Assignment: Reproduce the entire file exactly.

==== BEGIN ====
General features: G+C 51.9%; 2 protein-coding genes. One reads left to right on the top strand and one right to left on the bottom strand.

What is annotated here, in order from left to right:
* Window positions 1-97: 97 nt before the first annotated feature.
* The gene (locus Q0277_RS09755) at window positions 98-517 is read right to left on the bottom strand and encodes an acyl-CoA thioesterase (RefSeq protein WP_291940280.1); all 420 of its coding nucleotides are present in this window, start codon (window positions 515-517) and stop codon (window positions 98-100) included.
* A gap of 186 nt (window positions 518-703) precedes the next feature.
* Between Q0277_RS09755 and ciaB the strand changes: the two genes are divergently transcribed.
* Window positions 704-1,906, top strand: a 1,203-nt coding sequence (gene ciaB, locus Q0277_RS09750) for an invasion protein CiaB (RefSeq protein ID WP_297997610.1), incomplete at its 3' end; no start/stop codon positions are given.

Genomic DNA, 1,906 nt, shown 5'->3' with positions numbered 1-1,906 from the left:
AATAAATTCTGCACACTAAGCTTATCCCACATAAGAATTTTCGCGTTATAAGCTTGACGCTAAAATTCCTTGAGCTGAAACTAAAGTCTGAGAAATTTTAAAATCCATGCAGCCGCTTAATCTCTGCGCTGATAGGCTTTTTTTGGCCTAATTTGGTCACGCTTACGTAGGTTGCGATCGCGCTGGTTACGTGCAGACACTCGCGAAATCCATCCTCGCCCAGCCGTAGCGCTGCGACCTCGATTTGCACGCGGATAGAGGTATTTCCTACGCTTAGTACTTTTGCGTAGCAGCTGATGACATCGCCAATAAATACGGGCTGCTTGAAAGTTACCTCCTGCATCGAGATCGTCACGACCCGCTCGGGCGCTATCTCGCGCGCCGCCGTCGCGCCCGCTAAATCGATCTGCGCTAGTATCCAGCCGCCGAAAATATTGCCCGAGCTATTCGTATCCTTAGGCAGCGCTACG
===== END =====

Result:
General features: G+C 51.9%; 2 protein-coding genes. One reads left to right on the top strand and one right to left on the bottom strand.

What is annotated here, in order from left to right:
* Window positions 1-97: 97 nt before the first annotated feature.
* The gene (locus Q0277_RS09755) at window positions 98-517 is read right to left on the bottom strand and encodes an acyl-CoA thioesterase (RefSeq protein WP_291940280.1); all 420 of its coding nucleotides are present in this window, start codon (window positions 515-517) and stop codon (window positions 98-100) included.
* A gap of 186 nt (window positions 518-703) precedes the next feature.
* Between Q0277_RS09755 and ciaB the strand changes: the two genes are divergently transcribed.
* Window positions 704-1,906, top strand: a 1,203-nt coding sequence (gene ciaB, locus Q0277_RS09750) for an invasion protein CiaB (RefSeq protein ID WP_297997610.1), incomplete at its 3' end; no start/stop codon positions are given.

Genomic DNA, 1,906 nt, shown 5'->3' with positions numbered 1-1,906 from the left:
AATAAATTCTGCACACTAAGCTTATCCCACATAAGAATTTTCGCGTTATAAGCTTGACGCTAAAATTCCTTGAGCTGAAACTAAAGTCTGAGAAATTTTAAAATCCATGCAGCCGCTTAATCTCTGCGCTGATAGGCTTTTTTTGGCCTAATTTGGTCACGCTTACGTAGGTTGCGATCGCGCTGGTTACGTGCAGACACTCGCGAAATCCATCCTCGCCCAGCCGTAGCGCTGCGACCTCGATTTGCACGCGGATAGAGGTATTTCCTACGCTTAGTACTTTTGCGTAGCAGCTGATGACATCGCCAATAAATACGGGCTGCTTGAAAGTTACCTCCTGCATCGAGATCGTCACGACCCGCTCGGGCGCTATCTCGCGCGCCGCCGTCGCGCCCGCTAAATCGATCTGCGCTAGTATCCAGCCGCCGAAAATATTGCCCGAGCTATTCGTATCCTTAGGCAGCGCTACG